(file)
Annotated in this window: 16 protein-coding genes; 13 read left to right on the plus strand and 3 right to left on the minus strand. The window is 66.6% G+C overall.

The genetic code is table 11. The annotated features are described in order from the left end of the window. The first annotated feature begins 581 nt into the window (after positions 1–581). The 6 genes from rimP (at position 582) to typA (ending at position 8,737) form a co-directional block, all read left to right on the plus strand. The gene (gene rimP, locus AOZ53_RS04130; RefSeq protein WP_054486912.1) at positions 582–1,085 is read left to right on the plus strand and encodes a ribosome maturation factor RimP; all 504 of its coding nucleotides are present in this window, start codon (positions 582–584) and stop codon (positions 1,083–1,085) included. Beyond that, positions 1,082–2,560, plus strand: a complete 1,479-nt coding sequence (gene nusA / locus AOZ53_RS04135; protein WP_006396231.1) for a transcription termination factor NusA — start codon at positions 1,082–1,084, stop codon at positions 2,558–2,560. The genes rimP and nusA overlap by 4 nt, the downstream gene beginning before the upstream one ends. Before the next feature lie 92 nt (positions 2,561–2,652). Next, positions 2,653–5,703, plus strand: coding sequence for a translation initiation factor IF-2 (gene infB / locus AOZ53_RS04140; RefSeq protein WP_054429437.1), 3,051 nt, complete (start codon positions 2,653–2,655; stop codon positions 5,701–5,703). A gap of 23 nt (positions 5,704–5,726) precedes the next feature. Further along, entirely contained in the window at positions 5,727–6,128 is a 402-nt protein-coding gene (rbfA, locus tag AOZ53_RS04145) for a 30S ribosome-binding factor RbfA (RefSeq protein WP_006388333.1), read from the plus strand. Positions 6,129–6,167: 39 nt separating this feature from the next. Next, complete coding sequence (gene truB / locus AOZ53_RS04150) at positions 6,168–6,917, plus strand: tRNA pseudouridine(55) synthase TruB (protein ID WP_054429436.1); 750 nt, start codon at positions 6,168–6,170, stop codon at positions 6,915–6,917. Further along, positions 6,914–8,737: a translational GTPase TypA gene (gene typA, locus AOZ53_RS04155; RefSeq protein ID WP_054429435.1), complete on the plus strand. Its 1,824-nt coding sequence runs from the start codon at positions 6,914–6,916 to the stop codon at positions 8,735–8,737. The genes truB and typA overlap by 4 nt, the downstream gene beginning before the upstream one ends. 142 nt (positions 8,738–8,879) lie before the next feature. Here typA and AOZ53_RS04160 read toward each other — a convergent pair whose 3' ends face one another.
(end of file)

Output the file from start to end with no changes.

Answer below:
Annotated in this window: 16 protein-coding genes; 13 read left to right on the plus strand and 3 right to left on the minus strand. The window is 66.6% G+C overall.

The genetic code is table 11. The annotated features are described in order from the left end of the window. The first annotated feature begins 581 nt into the window (after positions 1–581). The 6 genes from rimP (at position 582) to typA (ending at position 8,737) form a co-directional block, all read left to right on the plus strand. The gene (gene rimP, locus AOZ53_RS04130; RefSeq protein WP_054486912.1) at positions 582–1,085 is read left to right on the plus strand and encodes a ribosome maturation factor RimP; all 504 of its coding nucleotides are present in this window, start codon (positions 582–584) and stop codon (positions 1,083–1,085) included. Beyond that, positions 1,082–2,560, plus strand: a complete 1,479-nt coding sequence (gene nusA / locus AOZ53_RS04135; protein WP_006396231.1) for a transcription termination factor NusA — start codon at positions 1,082–1,084, stop codon at positions 2,558–2,560. The genes rimP and nusA overlap by 4 nt, the downstream gene beginning before the upstream one ends. Before the next feature lie 92 nt (positions 2,561–2,652). Next, positions 2,653–5,703, plus strand: coding sequence for a translation initiation factor IF-2 (gene infB / locus AOZ53_RS04140; RefSeq protein WP_054429437.1), 3,051 nt, complete (start codon positions 2,653–2,655; stop codon positions 5,701–5,703). A gap of 23 nt (positions 5,704–5,726) precedes the next feature. Further along, entirely contained in the window at positions 5,727–6,128 is a 402-nt protein-coding gene (rbfA, locus tag AOZ53_RS04145) for a 30S ribosome-binding factor RbfA (RefSeq protein WP_006388333.1), read from the plus strand. Positions 6,129–6,167: 39 nt separating this feature from the next. Next, complete coding sequence (gene truB / locus AOZ53_RS04150) at positions 6,168–6,917, plus strand: tRNA pseudouridine(55) synthase TruB (protein ID WP_054429436.1); 750 nt, start codon at positions 6,168–6,170, stop codon at positions 6,915–6,917. Further along, positions 6,914–8,737: a translational GTPase TypA gene (gene typA, locus AOZ53_RS04155; RefSeq protein ID WP_054429435.1), complete on the plus strand. Its 1,824-nt coding sequence runs from the start codon at positions 6,914–6,916 to the stop codon at positions 8,735–8,737. The genes truB and typA overlap by 4 nt, the downstream gene beginning before the upstream one ends. 142 nt (positions 8,738–8,879) lie before the next feature. Here typA and AOZ53_RS04160 read toward each other — a convergent pair whose 3' ends face one another.